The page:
Induction chemotherapy followed by surgery in node positive bladder cancer
Meijer RP1, Mertens LS2, van Rhijn BW2, Bex A2, van der Poel HG2, Meinhardt W2, Kerst JM3, Bergman AM3, Fioole-Bruining A4, van Werkhoven E5, Horenblas S2. Urology. 2014 Jan;83(1):134-9. doi: 10.1016/j.urology.2013.08.082. Epub 2013 Nov 15.

Author information

1Department of Urology, The Netherlands Cancer Institute, Amsterdam, The Netherlands; Department of Urology, University Medical Center Utrecht, The Netherlands. Electronic address: rpmeijer111@yahoo.com. 2Department of Urology, The Netherlands Cancer Institute, Amsterdam, The Netherlands. 3Department of Medical Oncology, The Netherlands Cancer Institute, Amsterdam, The Netherlands. 4Department of Radiology, The Netherlands Cancer Institute, Amsterdam, The Netherlands. 5Department of Medical Statistics, The Netherlands Cancer Institute, Amsterdam, The Netherlands.

Abstract

OBJECTIVE: To evaluate the outcome and prognostic factors of patients with node positive bladder cancer (NPBC), who were eligible for surgery and treated with induction chemotherapy.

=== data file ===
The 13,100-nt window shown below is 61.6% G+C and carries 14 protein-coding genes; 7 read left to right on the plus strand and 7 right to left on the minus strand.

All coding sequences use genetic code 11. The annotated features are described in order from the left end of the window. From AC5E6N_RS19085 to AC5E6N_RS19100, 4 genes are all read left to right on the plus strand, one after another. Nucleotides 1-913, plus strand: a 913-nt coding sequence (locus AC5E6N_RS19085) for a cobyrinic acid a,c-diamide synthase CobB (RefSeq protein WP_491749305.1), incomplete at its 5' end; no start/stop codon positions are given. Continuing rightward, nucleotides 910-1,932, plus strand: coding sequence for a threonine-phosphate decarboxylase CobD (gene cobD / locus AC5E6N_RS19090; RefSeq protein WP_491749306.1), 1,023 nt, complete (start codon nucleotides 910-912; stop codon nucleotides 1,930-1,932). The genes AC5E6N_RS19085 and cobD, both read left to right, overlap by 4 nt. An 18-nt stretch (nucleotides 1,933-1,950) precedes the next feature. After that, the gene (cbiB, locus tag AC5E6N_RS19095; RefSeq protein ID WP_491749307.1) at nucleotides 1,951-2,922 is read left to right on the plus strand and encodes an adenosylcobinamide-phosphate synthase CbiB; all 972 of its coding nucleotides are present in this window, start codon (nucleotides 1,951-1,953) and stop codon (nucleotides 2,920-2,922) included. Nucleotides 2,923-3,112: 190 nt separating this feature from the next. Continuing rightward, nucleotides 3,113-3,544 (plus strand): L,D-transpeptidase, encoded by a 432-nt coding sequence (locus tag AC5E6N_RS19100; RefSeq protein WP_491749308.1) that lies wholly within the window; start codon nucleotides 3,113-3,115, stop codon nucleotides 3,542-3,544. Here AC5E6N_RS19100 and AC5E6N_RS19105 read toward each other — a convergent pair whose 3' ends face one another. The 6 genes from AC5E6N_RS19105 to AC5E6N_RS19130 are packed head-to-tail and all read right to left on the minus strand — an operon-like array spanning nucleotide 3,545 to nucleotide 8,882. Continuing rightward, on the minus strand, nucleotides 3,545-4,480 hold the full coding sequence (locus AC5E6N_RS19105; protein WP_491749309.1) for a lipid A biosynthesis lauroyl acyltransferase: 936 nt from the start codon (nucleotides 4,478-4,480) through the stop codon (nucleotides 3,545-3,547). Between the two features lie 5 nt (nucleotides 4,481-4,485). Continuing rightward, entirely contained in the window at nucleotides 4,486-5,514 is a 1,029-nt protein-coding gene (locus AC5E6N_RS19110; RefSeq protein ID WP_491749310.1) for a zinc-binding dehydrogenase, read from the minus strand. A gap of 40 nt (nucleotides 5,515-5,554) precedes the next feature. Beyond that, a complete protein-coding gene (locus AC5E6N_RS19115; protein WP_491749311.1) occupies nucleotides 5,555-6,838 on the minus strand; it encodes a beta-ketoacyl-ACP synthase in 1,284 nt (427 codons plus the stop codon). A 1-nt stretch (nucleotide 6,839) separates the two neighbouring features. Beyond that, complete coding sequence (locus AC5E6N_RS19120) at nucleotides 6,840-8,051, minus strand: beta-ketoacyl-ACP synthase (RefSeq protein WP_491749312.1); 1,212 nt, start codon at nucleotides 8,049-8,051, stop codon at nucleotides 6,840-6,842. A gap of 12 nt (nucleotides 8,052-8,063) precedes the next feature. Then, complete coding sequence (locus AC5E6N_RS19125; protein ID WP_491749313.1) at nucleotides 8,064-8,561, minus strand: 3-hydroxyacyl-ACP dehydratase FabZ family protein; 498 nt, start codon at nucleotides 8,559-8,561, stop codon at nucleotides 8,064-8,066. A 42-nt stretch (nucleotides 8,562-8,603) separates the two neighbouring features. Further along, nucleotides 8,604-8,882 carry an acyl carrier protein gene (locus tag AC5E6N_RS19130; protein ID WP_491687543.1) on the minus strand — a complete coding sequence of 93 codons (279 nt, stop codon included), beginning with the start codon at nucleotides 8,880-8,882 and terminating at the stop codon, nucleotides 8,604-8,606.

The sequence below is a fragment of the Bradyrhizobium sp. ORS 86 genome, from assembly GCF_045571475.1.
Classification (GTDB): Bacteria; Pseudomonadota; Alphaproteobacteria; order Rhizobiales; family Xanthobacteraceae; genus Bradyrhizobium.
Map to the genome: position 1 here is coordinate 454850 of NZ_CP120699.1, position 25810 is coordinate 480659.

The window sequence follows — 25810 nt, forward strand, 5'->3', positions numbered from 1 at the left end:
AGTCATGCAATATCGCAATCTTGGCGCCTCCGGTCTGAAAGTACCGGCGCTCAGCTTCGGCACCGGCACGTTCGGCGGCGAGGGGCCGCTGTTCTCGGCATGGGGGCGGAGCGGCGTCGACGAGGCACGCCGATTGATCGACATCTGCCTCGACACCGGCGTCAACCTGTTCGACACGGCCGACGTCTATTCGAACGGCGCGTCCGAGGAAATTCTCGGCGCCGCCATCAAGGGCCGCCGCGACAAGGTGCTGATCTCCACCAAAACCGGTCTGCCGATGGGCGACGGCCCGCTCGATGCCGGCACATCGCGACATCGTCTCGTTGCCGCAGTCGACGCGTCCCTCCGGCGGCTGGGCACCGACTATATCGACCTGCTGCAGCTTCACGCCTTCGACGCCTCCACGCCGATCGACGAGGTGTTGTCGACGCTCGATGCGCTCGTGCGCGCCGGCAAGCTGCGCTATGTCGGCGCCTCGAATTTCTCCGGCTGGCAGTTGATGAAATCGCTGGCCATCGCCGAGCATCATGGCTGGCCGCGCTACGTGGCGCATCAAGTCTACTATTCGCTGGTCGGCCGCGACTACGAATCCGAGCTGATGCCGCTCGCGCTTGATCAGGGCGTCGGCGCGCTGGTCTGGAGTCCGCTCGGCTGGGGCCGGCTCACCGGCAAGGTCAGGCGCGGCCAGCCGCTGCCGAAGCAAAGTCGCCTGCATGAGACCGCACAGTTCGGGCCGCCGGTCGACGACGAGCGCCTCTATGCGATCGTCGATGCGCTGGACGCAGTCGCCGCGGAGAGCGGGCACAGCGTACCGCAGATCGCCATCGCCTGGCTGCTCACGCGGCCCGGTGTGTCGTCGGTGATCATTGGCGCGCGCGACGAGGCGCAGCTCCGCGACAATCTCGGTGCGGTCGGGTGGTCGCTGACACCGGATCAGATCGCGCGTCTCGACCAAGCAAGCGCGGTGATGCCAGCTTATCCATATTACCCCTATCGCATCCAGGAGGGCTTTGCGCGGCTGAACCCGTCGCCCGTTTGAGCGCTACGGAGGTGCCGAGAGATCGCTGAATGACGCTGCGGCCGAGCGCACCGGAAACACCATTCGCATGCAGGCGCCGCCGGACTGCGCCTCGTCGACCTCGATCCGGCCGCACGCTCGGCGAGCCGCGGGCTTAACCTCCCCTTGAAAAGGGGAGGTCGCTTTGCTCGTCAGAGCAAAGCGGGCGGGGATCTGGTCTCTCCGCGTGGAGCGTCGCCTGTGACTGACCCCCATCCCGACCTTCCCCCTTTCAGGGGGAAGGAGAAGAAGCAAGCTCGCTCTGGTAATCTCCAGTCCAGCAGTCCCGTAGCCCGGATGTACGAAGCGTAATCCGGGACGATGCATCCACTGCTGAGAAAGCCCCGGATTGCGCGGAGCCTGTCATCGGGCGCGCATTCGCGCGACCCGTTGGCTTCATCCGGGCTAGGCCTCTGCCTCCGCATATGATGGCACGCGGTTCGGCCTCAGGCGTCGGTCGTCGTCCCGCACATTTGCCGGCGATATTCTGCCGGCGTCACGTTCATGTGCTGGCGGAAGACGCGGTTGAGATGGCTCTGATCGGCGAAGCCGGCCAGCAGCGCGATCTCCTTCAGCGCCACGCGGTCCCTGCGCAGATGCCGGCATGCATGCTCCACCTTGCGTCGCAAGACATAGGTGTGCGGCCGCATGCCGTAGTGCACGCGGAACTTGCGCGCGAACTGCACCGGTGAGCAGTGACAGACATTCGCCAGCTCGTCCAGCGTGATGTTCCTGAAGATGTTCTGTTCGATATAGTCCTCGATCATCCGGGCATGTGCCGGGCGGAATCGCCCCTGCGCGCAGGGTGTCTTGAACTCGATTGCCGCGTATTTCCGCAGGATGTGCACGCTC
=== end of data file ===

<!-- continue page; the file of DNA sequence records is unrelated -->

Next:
METHODS: All consecutive patients with NPBC, who were treated with at least 2 cycles of induction chemotherapy and initially scheduled for surgery, between 1990 and 2012, were identified from an institutional bladder cancer database. Induction chemotherapy consisted of MVAC (methotrexate, vinblastine, doxorubicin, and cisplatin) or gemcitabine with cisplatin (Gem/Cis) or carboplatin (Gem/Carbo).

RESULTS: One hundred forty-nine patients with NPBC (mean age, 60 years; range, 31-79) were treated with induction chemotherapy. Median cancer-specific survival (CSS) was 20 months and 5-year CSS 29.2%. In case of complete pathologic response to induction chemotherapy (N = 40; 26.8%), median CSS was 127 months and 5-year CSS 63.5% (P <.0001). Clinical and pathologic responses to chemotherapy were predictive parameters with respect to CSS and recurrence-free survival. Combined local and nodal responses resulted in a significantly better outcome, compared with isolated nodal or local response (P <.0001).

CONCLUSION: Prognosis for NPBC remains poor despite the use of induction chemotherapy. Nevertheless, in the present series, 1 of 4 patients showed complete pathologic response to induction chemotherapy with subsequently a significant CSS benefit (median CSS 127 months and 5-year CSS 63.5%). Clinical and pathologic responses to chemotherapy are predictive parameters for outcome.